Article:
A single-celled slime mold (physarum polycephalum) can solve mazes, mimic the layout of man-made transportation networks and choose the healthiest food from a diverse menu – and all this without a brain or nervous system:
Lesson: deploy resources efficiently – really smart solutions often arise naturally, yet knowing what’s best still requires lots of prior research. But hey, if a slime mold can do it…
Scientists have created an artificial jellyfish using silicone and muscle cells from a rat’s heart. The synthetic creature, dubbed a medusoid, looks like a flower with eight petals. When placed in an electric field, it pulses and swims exactly like its living counterpart:
Lesson: even the most difficult concept can be somehow ‘brought to life’ – be it in a new context, through the addition of a couple of key ingredients, or sheer appliance of science!
In B. F. Skinner’s famous experiment in operant conditioning, a lab rat is placed inside a container and rewarded with a food pellet on completion of a task, triggered by an external stimulus such as a light, a sound or a shock. The pattern of reward becomes increasingly inconsistent, following a ‘schedule of reinforcement’ controlled by the experimenter.
Skinner’s operant chamber allowed him to explore the rate of response as a dependent variable, as well as develop his theory of schedules of reinforcement. If the event increased the number of responses it is said to strengthen its responding and if it decreased the number of responses it weakens the responding.
In short: a Skinner Box allows one to observe habits being formed, through control of the conditions surrounding a subject and their reward.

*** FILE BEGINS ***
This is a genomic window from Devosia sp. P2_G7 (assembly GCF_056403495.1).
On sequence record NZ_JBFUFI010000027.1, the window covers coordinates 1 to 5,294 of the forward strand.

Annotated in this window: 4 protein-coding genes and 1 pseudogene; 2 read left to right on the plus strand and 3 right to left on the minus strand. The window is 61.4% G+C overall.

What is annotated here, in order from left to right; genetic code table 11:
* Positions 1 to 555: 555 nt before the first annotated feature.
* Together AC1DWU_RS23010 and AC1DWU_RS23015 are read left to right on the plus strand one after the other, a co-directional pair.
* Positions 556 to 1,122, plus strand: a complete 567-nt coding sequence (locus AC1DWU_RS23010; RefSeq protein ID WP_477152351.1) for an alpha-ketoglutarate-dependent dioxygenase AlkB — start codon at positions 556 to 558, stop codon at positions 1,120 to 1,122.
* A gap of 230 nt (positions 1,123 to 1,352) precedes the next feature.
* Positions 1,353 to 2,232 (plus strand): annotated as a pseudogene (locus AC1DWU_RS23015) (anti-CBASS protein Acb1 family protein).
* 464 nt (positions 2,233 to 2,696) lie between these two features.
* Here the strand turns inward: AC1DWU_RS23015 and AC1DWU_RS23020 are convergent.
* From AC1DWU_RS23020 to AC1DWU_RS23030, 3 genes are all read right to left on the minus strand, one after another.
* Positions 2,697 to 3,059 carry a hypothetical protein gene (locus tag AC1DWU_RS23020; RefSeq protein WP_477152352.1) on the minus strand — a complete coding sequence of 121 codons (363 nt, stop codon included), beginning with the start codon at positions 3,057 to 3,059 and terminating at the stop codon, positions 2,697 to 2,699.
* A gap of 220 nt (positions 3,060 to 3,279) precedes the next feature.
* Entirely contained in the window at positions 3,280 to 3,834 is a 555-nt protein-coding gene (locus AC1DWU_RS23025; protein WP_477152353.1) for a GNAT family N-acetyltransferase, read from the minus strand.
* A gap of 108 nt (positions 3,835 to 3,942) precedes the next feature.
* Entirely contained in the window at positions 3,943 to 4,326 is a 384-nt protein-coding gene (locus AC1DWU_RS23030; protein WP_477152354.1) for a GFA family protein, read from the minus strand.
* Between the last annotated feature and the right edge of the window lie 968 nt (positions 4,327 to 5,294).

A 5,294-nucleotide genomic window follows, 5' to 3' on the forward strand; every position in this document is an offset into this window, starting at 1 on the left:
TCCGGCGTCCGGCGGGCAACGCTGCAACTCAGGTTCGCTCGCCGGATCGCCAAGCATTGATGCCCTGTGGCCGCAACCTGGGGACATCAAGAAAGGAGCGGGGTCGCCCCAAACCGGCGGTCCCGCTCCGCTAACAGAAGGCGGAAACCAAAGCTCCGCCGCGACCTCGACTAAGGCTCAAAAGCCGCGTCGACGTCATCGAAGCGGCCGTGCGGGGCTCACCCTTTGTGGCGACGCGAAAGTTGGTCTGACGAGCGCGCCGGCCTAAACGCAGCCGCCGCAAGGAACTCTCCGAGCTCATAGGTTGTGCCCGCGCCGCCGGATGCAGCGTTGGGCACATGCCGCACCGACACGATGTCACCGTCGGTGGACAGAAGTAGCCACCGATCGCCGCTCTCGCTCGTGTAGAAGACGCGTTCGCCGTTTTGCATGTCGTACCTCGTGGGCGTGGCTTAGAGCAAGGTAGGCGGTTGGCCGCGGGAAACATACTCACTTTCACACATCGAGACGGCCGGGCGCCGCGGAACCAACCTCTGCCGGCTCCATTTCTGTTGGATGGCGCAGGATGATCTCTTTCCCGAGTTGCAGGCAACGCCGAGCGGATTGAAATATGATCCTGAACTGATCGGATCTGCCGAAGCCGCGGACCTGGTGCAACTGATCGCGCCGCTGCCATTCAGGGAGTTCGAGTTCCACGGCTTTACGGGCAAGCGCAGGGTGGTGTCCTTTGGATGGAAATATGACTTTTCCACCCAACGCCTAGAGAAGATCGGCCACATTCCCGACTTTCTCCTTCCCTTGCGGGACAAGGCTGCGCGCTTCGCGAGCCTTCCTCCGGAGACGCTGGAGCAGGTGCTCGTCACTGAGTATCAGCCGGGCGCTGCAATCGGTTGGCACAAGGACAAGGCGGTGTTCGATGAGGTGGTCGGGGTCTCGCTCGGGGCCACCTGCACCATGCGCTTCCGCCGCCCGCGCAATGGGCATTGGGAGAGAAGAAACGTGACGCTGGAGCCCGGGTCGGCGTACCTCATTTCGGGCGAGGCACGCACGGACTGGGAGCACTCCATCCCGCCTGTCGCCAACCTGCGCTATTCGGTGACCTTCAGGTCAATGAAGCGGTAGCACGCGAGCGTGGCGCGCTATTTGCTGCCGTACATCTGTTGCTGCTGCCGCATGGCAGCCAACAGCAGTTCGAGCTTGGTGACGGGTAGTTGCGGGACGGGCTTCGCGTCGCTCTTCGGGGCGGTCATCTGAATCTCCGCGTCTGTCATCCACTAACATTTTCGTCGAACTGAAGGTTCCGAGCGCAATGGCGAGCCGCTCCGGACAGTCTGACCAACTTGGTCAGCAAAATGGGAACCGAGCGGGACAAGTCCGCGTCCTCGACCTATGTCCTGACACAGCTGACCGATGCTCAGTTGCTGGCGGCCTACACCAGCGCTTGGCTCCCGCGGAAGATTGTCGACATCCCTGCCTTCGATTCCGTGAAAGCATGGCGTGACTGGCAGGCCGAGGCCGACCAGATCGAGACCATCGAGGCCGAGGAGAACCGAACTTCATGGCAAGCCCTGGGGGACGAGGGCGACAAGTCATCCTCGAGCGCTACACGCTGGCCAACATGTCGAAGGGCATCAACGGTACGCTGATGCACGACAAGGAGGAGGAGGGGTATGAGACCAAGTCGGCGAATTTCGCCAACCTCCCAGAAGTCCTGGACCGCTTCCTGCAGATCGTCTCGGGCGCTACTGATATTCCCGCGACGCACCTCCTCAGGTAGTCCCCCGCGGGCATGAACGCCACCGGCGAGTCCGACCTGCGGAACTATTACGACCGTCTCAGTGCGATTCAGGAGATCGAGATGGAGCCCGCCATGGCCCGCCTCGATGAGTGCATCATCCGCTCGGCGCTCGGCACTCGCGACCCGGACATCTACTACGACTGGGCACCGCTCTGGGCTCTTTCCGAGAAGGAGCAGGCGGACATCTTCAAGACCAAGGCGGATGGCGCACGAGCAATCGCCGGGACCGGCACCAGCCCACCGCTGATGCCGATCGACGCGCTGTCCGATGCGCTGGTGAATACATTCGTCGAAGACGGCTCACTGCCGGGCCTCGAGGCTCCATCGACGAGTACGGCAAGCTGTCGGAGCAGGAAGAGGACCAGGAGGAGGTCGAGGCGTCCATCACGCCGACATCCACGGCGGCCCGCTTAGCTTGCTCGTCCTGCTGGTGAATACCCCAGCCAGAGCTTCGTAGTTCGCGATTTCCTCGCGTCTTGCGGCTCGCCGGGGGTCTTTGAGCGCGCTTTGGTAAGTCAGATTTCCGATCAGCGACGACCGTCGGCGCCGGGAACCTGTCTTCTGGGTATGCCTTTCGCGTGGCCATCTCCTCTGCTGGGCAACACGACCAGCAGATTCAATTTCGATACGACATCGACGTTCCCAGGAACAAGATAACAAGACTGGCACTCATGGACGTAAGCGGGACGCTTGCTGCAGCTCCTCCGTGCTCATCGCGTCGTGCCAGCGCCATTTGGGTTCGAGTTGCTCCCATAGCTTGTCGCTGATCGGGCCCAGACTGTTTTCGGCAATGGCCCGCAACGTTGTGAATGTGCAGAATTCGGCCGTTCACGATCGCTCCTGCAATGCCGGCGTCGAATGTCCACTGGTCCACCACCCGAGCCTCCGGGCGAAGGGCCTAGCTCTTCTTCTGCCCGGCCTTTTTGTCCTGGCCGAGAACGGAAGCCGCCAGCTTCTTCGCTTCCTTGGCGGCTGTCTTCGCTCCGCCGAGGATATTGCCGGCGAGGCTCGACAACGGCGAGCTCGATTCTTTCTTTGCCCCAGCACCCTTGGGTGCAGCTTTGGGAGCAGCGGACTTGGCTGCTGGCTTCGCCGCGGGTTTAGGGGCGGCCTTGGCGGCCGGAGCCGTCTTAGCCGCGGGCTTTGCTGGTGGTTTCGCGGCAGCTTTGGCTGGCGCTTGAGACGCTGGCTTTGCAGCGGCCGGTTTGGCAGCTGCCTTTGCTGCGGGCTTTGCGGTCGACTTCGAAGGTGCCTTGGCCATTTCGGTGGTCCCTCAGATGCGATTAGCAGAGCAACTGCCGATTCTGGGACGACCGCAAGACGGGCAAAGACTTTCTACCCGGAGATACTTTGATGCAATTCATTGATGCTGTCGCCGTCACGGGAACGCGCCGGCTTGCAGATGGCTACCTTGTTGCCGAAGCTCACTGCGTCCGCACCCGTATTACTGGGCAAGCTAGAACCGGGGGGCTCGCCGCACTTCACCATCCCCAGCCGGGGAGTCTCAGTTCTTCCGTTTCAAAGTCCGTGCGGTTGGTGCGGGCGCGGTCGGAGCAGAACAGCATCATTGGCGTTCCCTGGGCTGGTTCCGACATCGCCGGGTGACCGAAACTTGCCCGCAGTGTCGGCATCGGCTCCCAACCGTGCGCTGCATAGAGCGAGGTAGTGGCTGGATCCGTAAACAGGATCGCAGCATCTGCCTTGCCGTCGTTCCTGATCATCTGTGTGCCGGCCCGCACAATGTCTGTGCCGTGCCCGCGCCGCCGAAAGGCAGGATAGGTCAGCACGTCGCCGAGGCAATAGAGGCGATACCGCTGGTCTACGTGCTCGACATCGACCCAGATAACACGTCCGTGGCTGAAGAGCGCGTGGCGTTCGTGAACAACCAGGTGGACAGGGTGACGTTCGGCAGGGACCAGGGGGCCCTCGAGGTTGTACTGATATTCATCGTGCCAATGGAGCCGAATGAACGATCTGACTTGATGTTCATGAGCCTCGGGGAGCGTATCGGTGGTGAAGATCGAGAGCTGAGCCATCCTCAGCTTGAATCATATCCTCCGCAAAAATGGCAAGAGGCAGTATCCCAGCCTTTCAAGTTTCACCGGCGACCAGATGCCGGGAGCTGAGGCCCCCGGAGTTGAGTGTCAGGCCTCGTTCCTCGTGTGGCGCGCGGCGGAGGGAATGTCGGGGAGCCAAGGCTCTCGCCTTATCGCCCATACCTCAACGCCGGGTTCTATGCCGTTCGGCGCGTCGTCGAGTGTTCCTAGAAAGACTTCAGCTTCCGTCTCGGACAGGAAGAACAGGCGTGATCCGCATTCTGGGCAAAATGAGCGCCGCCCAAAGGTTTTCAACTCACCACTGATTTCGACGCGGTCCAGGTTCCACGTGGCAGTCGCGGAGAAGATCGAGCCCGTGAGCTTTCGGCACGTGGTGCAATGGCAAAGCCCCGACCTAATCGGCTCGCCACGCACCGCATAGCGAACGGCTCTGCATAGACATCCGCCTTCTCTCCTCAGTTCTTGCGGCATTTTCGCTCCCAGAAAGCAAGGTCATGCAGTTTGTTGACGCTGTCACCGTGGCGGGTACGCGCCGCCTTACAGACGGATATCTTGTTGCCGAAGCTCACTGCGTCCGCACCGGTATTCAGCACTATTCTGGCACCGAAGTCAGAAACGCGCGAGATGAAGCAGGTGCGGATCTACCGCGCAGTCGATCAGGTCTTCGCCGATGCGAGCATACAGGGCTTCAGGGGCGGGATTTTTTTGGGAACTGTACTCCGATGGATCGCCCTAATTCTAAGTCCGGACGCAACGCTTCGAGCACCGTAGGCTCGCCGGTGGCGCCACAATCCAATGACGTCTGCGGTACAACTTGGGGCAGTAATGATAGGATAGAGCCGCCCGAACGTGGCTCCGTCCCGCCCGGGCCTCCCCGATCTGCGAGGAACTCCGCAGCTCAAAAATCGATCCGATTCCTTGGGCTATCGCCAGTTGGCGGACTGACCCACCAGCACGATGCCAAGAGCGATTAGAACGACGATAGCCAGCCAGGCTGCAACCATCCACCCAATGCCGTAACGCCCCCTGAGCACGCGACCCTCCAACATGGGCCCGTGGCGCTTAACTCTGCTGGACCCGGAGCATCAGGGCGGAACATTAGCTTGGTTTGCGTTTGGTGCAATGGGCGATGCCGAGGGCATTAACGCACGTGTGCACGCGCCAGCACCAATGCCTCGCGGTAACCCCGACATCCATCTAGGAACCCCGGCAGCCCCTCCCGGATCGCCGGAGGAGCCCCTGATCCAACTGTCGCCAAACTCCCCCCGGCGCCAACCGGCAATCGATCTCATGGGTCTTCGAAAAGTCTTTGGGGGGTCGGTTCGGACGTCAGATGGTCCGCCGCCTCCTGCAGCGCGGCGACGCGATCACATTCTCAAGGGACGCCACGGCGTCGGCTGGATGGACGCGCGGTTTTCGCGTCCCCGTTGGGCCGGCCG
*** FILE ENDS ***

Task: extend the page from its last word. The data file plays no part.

The lessons learned span far beyond Psychology: Education; Behavioural Economics; Interpersonal Communication and even Video Gaming have each benefit from an understanding of operant conditioning, so it is no surprise to see advertisers capitalising on our easily pliable behaviours.
One such experimenter, a brand of flavoured rice cake, posed the research question “how far will you go for Fantastic Delites” – their conditions, a large scale Skinner Box and the baying masses of an Australian shopping mall.
The results are equal parts twisted, fascinating and funny:
The evidence suggests human subjects will endure an embarrassingly strict schedule of reinforcement, especially in a public scenario.
At last year’s TEDxObserver Cory Doctorow gave a talk comparing the machinations of Facebook to operant conditioning of a more dangerous kind… and I can’t help but feel he has a point.
We will go pretty far for free rice cakes – but would we go further knowing we were in a Skinner Box?
The state we call the “honeymoon period” is known as being in limerance, and there are specific things going on in our brains (darling, when I look at you my ventral tegmental area lights ups with the power of a thousand suns and my caudate nucleusis floods with enough dopamine and norepinephrine to fill a thousand seas) when this happens.
The pharmaceutical industry will cotton on to this and produce pills to keep the spark of love alive. We already take vitamins, Viagra and Prozac by the bucketload to improve our standard of living, so why ignore this incredibly important aspect of our emotional lives?
Worried that it’s not ‘real’ love? In the future the lines between what we think of as real, virtual, enhanced or fake will be more blurred anyway. We won’t mind.
Prenuptial agreements will be accompanied by brain scans which will ‘prove’ we’re marrying for love. Marriage counselling could take place in the EEG/fMRI scanner, with new versions of neurofeedback therapy helping us get our relationships back on the right track.
Love is good for your health.
Once we’ve all given up smoking and we eat well and exercise, what’s next on the agenda? We may be seeing NHS leaflets encouraging us to go speed-dating. We may even be prescribed the Love Drug described above.